IDEAS home Printed from
MyIDEAS: Log in (now much improved!) to save this paper

Conceptions of God, normative convictions and socially responsible business conduct: An explorative study among executives

Listed author(s):
  • Graafland, J.J.
  • Kaptein, M.
  • Mazereeuw, C

The case for socially responsible business conduct is often made from an economical or ethical perspective with the organization as level of analysis. This paper focuses on the relationship between the religious belief of corporate decision-makers and socially responsible business conduct. Based on in-depth interviews with twenty Dutch executives from different religious backgrounds, we find much inductive evidence of a relationship between their conception of God, norms and values and business conduct. We also find that executives with a monotheistic conception of God display a stronger orientation toward socially responsible business conduct than executives with a pantheistic conception of God.

If you experience problems downloading a file, check if you have the proper application to view it first. In case of further problems read the IDEAS help page. Note that these files are not on the IDEAS site. Please be patient as the files may be large.

File URL:
File Function: original version
Download Restriction: no

Paper provided by University Library of Munich, Germany in its series MPRA Paper with number 20280.

in new window

Date of creation: 2007
Publication status: Published in Business & Society 43.3(2007): pp. 331-369
Handle: RePEc:pra:mprapa:20280
Contact details of provider: Postal:
Ludwigstraße 33, D-80539 Munich, Germany

Phone: +49-(0)89-2180-2459
Fax: +49-(0)89-2180-992459
Web page:

More information through EDIRC

References listed on IDEAS
Please report citation or reference errors to , or , if you are the registered author of the cited work, log in to your RePEc Author Service profile, click on "citations" and make appropriate adjustments.:

in new window

  1. Green, Ronald M., 1997. "Guiding Principles of Jewish Business Ethics," Business Ethics Quarterly, Cambridge University Press, vol. 7(02), pages 21-30, March.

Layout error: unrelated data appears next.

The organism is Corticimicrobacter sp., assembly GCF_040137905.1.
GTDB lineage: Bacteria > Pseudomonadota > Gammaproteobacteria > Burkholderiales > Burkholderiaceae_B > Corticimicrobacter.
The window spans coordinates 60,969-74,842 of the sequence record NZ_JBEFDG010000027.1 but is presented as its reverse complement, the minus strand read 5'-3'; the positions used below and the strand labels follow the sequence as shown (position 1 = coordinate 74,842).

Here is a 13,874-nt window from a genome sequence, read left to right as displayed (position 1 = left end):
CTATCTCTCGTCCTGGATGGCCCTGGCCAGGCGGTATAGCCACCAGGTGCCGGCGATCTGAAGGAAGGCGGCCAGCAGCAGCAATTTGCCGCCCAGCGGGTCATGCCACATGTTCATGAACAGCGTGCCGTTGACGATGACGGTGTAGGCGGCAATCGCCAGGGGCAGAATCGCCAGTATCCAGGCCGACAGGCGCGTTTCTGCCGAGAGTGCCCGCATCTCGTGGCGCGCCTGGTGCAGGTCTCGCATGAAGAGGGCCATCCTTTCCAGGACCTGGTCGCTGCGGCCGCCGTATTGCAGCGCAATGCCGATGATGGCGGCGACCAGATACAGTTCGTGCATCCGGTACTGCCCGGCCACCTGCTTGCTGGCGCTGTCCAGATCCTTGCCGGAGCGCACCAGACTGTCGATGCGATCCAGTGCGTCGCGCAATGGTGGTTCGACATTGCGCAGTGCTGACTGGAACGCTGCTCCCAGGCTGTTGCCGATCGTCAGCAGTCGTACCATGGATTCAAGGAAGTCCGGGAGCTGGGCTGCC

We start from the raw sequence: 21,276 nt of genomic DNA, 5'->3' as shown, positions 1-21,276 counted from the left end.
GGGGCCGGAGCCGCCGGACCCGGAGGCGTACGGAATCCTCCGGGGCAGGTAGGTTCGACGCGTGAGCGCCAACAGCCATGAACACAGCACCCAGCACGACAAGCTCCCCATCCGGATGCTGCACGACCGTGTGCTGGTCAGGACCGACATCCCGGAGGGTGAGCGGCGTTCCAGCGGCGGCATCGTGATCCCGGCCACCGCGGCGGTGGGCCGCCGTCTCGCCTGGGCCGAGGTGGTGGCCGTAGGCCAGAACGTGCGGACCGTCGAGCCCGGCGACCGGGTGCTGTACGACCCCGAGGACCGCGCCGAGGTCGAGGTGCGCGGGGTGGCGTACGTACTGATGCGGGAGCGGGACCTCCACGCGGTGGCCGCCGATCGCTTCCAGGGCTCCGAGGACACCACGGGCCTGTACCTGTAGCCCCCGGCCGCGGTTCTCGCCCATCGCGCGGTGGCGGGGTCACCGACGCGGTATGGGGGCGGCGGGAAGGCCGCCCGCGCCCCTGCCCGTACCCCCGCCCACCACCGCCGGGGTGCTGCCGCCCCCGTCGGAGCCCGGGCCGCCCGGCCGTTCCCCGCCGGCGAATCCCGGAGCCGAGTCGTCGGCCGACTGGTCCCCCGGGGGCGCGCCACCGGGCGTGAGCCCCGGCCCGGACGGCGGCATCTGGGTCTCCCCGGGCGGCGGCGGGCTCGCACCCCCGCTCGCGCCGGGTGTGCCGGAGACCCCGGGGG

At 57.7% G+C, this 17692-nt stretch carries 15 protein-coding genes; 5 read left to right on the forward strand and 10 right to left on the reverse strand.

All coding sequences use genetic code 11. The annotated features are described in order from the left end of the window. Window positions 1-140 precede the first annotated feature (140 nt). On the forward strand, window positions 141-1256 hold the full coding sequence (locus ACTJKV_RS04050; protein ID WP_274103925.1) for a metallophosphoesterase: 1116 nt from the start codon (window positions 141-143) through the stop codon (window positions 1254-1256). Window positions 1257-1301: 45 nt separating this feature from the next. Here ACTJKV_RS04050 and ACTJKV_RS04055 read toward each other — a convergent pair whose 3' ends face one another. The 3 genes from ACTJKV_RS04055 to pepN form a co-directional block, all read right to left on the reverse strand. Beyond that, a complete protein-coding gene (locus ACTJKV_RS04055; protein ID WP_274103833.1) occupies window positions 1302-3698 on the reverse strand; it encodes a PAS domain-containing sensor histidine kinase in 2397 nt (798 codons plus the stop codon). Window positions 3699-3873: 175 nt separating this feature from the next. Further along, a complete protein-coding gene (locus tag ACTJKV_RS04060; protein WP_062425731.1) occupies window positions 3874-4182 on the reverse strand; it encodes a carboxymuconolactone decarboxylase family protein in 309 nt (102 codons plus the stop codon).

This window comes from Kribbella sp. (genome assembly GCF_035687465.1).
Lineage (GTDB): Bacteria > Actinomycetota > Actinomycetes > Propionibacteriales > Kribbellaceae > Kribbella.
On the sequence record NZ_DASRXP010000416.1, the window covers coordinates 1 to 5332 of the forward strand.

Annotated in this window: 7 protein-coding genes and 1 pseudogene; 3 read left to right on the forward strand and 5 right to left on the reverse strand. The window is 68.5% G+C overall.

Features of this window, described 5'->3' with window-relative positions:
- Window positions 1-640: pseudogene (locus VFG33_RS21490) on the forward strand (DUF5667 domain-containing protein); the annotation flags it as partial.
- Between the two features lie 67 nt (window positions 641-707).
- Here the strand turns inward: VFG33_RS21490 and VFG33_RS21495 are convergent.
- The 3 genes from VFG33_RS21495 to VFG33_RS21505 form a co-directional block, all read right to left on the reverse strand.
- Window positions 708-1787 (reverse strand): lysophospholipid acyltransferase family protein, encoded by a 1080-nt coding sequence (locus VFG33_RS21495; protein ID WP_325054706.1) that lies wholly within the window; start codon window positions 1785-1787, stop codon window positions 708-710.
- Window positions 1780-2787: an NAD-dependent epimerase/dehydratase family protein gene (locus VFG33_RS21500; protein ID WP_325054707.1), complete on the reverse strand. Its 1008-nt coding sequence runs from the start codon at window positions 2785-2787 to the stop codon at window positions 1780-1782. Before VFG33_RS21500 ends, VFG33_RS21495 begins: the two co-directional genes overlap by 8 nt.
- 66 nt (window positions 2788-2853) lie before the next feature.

2. Kaptein, Muel & Wempe, Johan, 2002. "The Balanced Company: A Theory of Corporate Integrity," OUP Catalogue, Oxford University Press, number 9780199255511.
  3. Agle, Bradley R. & Van Buren, Harry J., 1999. "God and Mammon: The Modern Relationship," Business Ethics Quarterly, Cambridge University Press, vol. 9(04), pages 563-582, October.
  4. Abeng, Tanri, 1997. "Business Ethics in Islamic Context: Perspectives of a Muslim Business Leader," Business Ethics Quarterly, Cambridge University Press, vol. 7(03), pages 47-54, July.
Full references (including those not matched with items on IDEAS)

This item is not listed on Wikipedia, on a reading list or among the top items on IDEAS.

When requesting a correction, please mention this item's handle: RePEc:pra:mprapa:20280. See general information about how to correct material in RePEc.

For technical questions regarding this item, or to correct its authors, title, abstract, bibliographic or download information, contact: (Joachim Winter)

If you have authored this item and are not yet registered with RePEc, we encourage you to do it here. This allows to link your profile to this item. It also allows you to accept potential citations to this item that we are uncertain about.

If references are entirely missing, you can add them using this form.

If the full references list an item that is present in RePEc, but the system did not link to it, you can help with this form.

If you know of missing items citing this one, you can help us creating those links by adding the relevant references in the same way as above, for each refering item. If you are a registered author of this item, you may also want to check the "citations" tab in your profile, as there may be some citations waiting for confirmation.

Please note that corrections may take a couple of weeks to filter through the various RePEc services.

This information is provided to you by IDEAS at the Research Division of the Federal Reserve Bank of St. Louis using RePEc data.